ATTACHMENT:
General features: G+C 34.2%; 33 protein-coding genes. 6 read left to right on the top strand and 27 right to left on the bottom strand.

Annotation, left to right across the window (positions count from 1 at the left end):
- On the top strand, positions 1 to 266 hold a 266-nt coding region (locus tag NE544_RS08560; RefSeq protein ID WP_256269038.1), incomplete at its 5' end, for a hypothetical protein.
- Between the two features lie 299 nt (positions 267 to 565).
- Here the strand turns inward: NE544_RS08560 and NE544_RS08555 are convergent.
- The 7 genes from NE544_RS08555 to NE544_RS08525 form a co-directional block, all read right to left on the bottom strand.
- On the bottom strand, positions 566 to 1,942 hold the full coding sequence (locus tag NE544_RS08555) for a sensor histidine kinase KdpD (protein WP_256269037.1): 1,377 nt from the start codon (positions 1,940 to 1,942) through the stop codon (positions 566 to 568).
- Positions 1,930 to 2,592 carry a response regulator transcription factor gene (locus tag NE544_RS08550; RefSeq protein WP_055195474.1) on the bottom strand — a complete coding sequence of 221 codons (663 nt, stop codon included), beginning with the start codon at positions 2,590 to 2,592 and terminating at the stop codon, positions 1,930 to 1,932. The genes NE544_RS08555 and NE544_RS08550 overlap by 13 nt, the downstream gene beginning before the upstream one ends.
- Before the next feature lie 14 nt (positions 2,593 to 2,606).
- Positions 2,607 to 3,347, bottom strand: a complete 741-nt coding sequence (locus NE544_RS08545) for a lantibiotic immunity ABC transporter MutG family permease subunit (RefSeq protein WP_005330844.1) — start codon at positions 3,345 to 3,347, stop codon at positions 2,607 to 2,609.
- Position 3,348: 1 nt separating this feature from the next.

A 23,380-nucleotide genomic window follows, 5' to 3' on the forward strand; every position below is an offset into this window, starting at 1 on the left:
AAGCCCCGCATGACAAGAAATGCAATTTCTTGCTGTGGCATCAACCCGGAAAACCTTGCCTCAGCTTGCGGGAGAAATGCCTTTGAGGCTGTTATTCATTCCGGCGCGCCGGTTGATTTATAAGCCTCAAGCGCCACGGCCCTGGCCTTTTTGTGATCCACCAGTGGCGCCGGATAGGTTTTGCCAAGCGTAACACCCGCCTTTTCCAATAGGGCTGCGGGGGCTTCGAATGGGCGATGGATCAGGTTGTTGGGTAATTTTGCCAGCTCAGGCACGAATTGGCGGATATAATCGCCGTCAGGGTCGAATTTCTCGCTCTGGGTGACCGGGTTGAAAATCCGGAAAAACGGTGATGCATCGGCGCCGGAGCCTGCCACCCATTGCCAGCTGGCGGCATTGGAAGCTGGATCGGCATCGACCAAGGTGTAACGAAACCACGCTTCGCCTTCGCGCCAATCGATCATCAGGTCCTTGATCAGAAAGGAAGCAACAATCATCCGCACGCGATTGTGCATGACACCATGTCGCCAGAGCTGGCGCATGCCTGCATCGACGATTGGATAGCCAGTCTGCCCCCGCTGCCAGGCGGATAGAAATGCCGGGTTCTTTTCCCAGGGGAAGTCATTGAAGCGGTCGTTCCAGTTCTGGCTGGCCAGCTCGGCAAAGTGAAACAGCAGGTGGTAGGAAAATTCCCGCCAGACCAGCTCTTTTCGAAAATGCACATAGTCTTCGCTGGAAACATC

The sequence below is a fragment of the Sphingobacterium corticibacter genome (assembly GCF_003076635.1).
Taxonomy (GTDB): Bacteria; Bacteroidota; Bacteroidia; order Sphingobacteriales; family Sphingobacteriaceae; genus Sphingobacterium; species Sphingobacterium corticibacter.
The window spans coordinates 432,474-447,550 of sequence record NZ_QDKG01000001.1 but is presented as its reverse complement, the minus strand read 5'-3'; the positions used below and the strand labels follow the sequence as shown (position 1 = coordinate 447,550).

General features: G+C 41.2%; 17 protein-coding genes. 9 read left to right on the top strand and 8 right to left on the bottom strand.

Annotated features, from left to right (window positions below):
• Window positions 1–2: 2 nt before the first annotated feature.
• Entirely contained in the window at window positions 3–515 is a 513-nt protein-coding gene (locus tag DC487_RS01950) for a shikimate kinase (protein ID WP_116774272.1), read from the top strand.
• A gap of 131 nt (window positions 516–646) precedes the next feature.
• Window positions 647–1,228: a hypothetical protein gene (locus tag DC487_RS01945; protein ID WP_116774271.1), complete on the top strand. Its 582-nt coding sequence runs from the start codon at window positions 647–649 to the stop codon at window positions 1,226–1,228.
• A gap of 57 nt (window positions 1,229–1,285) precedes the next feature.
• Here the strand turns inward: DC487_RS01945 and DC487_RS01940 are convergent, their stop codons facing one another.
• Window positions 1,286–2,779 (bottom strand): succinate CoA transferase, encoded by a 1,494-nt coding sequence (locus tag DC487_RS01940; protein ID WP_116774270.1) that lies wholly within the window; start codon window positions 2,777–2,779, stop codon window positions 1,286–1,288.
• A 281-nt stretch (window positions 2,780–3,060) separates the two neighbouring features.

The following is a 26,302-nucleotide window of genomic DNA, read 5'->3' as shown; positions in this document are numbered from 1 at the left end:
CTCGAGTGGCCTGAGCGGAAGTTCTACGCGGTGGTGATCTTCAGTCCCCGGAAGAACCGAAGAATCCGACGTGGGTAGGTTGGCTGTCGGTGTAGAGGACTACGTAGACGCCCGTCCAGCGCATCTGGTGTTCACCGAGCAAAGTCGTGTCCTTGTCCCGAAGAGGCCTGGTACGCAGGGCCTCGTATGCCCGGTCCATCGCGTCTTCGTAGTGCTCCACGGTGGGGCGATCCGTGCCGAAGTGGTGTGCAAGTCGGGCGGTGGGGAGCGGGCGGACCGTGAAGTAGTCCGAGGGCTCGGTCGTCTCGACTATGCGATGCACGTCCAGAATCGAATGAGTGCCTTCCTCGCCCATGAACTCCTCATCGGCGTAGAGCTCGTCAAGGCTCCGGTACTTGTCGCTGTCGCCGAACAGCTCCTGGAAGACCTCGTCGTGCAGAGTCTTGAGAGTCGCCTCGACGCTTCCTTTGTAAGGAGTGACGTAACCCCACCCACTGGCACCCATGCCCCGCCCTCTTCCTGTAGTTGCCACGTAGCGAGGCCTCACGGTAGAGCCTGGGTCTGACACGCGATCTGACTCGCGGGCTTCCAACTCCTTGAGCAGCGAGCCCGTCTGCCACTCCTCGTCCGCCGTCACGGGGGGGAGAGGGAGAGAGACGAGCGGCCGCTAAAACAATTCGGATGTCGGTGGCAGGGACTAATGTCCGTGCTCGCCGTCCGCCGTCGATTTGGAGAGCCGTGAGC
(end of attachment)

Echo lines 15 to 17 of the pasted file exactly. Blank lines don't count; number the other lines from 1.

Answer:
Taxonomy (GTDB): Bacteria; Bacteroidota; Bacteroidia; order Sphingobacteriales; family Sphingobacteriaceae; genus Sphingobacterium; species Sphingobacterium corticibacter.
The window spans coordinates 432,474-447,550 of sequence record NZ_QDKG01000001.1 but is presented as its reverse complement, the minus strand read 5'-3'; the positions used below and the strand labels follow the sequence as shown (position 1 = coordinate 447,550).

General features: G+C 41.2%; 17 protein-coding genes. 9 read left to right on the top strand and 8 right to left on the bottom strand.